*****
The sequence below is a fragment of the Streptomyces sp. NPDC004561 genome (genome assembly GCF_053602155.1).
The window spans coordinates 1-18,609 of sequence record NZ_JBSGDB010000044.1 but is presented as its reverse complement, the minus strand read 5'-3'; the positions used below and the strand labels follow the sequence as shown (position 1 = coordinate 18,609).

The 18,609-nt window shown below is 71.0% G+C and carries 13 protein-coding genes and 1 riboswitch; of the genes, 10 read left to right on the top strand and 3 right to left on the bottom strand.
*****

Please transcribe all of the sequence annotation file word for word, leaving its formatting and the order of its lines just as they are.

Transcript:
The sequence below is a fragment of the Streptomyces sp. NPDC004561 genome (genome assembly GCF_053602155.1).
The window spans coordinates 1-18,609 of sequence record NZ_JBSGDB010000044.1 but is presented as its reverse complement, the minus strand read 5'-3'; the positions used below and the strand labels follow the sequence as shown (position 1 = coordinate 18,609).

The 18,609-nt window shown below is 71.0% G+C and carries 13 protein-coding genes and 1 riboswitch; of the genes, 10 read left to right on the top strand and 3 right to left on the bottom strand.